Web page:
Like many Palestinians, artist Emily Jacir has a conflicted relationship with the notion of “site.” Much of her practice examines site-related loss and hindered site-to-site movement. She fathoms, through installations, interventions, films and objects, what T.J. Demos, in his essay Desire in Diaspora, calls “the impossibility of sitedness.” Yet the site of Jacir’s most recent show — an extensive survey titled “A star is as far as the eye can see and as near as my eye is to me” — is critical: it provides added depth to an already profound constellation of multi-layered works.
Darat al Funun has been an artistic and cultural locus for artists from the Arab world since its beginnings in 1988. Perched atop one of Amman’s vertiginous hills, it is at once steeped in history yet inspiringly forward-focused. Vestiges of a Roman temple grace its garden, and six historical buildings — each as unique architecturally as their past inhabitants — have housed some of the Middle East’s most stimulating contemporary art exhibitions. The brainchild of artist Suha Shoman, Darat al Funun is both a lifeline for contemporary Arab artists and a proving ground for undiscovered talent.
Artists traveling to or from Palestine pass through Jordan — itself home to a vast Palestinian population — and generally make Darat al Funun an obligatory stop. Jacir was one of these habitual “nomadic” visitors, for whom the site became her “secret bedrock.” She roamed anonymously through its houses in the early 1990s, and shed tears when she finally had a show in the same hallowed spaces in 2006.
Beyond the anecdotal, the Darat endows Jacir’s work with a significance it would not have elsewhere, the most obvious example being the harrowing ex libris (2010–2012). Shot secretly with her cell phone in the bowels of the Jewish National Library in Jerusalem, the work documents the thirty thousand Arabic books wrested from Palestinian homes and institutions by Israel in 1948. Catalogued under the slippery nomenclature “Abandoned Property,” the books teem with life — flyleaf dedications, marginalia, coffee cup stains, wayward scraps of paper, dried flower petals. The clandestinely shot close-ups of the innards of the ownerless tomes are propped on shelves lining the walls of one of the Darat’s galleries, directly below the library, visible through two ceiling-level openings. The hovering presence of books knowingly preserved and intended for public use amplifies the poignancy of Jacir’s mediation on loss. As does the familiarity with these individual stories: many Amman gallery-goers know the families of the dispossessed book-owners; Suha Shoman even recognized her grandfather in an excerpted photo. Interestingly, ex libris makes an unlikely parallel between books and land: both “Abandoned Property” and “Absentee Property” are hinged by illicit seizure and longed-for restitution. Selected flyleaf dedications live as eye-catching murals in the streets surrounding Darat al Funun, further anchoring the link between an unrecoverable loss and a physical, territorial claim.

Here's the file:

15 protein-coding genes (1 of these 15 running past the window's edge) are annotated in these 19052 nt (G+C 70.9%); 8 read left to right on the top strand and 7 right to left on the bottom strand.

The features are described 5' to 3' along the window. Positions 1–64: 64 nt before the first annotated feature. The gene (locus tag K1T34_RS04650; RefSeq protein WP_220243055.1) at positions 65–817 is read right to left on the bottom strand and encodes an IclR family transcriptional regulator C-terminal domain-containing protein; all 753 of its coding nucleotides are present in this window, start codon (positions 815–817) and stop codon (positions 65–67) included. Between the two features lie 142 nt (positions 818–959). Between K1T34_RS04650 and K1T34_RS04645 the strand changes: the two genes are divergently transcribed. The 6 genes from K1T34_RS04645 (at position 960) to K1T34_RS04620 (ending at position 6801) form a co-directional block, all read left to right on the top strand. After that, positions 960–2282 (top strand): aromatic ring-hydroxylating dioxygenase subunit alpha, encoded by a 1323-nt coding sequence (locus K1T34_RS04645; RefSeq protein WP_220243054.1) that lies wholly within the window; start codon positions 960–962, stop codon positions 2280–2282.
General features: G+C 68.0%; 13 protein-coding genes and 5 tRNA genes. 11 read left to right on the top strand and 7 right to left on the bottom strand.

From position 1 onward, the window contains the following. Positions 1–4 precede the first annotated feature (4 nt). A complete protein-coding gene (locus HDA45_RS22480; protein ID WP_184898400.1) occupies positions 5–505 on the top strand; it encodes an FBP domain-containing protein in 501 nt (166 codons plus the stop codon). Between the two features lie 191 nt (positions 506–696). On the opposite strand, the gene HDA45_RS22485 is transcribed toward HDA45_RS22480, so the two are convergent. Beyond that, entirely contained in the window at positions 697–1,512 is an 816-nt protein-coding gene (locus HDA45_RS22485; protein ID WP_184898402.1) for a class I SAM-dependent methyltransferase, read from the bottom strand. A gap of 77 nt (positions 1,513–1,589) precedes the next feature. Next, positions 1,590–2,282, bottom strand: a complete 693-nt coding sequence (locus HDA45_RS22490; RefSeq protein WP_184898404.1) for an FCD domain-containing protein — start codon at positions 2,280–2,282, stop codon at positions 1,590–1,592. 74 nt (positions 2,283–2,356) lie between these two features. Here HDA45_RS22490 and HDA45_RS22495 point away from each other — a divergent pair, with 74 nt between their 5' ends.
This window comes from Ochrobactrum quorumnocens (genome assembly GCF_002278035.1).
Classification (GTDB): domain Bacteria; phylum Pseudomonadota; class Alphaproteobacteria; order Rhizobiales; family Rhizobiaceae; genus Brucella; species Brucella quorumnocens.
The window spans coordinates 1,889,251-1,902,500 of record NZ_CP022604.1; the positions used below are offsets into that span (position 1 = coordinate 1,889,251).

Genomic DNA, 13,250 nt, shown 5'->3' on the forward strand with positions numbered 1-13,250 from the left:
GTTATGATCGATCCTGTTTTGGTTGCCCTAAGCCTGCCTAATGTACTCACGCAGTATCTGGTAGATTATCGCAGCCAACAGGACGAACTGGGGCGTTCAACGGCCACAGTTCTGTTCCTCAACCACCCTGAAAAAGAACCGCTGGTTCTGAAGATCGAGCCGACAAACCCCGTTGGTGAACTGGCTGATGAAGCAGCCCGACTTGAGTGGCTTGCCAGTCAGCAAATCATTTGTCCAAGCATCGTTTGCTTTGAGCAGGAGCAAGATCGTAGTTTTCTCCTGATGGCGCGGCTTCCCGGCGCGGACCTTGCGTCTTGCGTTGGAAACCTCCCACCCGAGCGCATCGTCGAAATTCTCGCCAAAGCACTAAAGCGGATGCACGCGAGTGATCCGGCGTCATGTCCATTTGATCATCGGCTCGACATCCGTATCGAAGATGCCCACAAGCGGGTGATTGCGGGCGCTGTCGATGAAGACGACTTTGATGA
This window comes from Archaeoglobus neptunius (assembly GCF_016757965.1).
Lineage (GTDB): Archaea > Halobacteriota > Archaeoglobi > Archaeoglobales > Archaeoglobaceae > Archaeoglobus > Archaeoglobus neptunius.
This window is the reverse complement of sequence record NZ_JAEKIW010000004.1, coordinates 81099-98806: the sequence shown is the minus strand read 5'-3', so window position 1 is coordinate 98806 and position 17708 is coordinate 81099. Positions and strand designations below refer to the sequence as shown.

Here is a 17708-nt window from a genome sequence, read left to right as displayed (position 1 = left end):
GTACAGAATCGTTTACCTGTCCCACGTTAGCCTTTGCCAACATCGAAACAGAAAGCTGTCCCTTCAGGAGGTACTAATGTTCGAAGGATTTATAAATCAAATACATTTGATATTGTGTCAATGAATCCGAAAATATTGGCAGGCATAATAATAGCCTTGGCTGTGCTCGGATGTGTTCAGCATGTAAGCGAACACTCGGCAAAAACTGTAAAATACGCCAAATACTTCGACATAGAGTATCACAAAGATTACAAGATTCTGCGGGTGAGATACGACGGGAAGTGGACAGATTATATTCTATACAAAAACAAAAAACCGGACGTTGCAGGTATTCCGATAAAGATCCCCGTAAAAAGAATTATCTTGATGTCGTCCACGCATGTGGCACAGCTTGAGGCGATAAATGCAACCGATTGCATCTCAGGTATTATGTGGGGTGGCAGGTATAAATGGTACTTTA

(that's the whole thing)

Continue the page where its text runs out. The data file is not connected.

While Jacir’s impulses seem split between research-heavy undertakings and more immediate, visceral reactions to the Palestinian plight, a sharp, ironic poeticism is woven through much of the work. “A star is as far…” embraces the gamut of Jacir’s artistic approaches: the covert investigation of ex libris and the video Crossing Surda: A record of going to and from work (2002); the excavation in Today, there are four million of us (2002); and the public interventions of Sexy Semite (2000–2002) and XMAS Intervention (1999–2000). Some works, like the rarely seen Everywhere/Nowhere (1999) — an oversized, masking-tape-covered box, similar to those used by movers transferring household possessions, squeezed in a room that can barely contain it — spark multiple questions with an economy of means. Others, like the audio piece Untitled (servees) — a site-specific work at the Damascus Gate in Jerusalem from 2008 featuring Arabic taxi drivers shouting the names of destination cities today inaccessible to most Palestinians — are immersive, lingering.
Many years ago, work by Palestinian artists was largely invisible by international standards. Today’s global recognition of mid-career Palestinian artists (Basel Abbas and Ruanne Abou-Rahme, Taysir Batniji, Ayreen Anastas and Khalil Rabah spring to mind) points to forces afoot that have, on one hand, prepared the ground for the reception of their work on diaspora and occupation, and, on the other, contributed to their artistic and political engagement. Driven by its mission to support artists and stimulate exchange, Darat al Funun is a regional touchstone, its unique legacy fueling an influence that stretches well beyond the confines of its hilly enclave. While shows like “A star is as far…” (not to mention the depth and integrity of its own collection) should catapult the institution into the international limelight, Darat al Funun remains invisible to the global art world. But like the engaged artists it has hosted throughout its twenty-six years, perseverance is its mantra. Tellingly, a 2010 neon sculpture by James Webb, holding pride of place on the façade of the headquarters, recasts the title of a Smiths tune in blazing homage to the Darat’s resolve. “There is a light that never goes out” (in Arabic text) slices across the Jordanian night sky — a beacon both to those who know Darat al Funun intimately, and those who have yet to discover its vitality.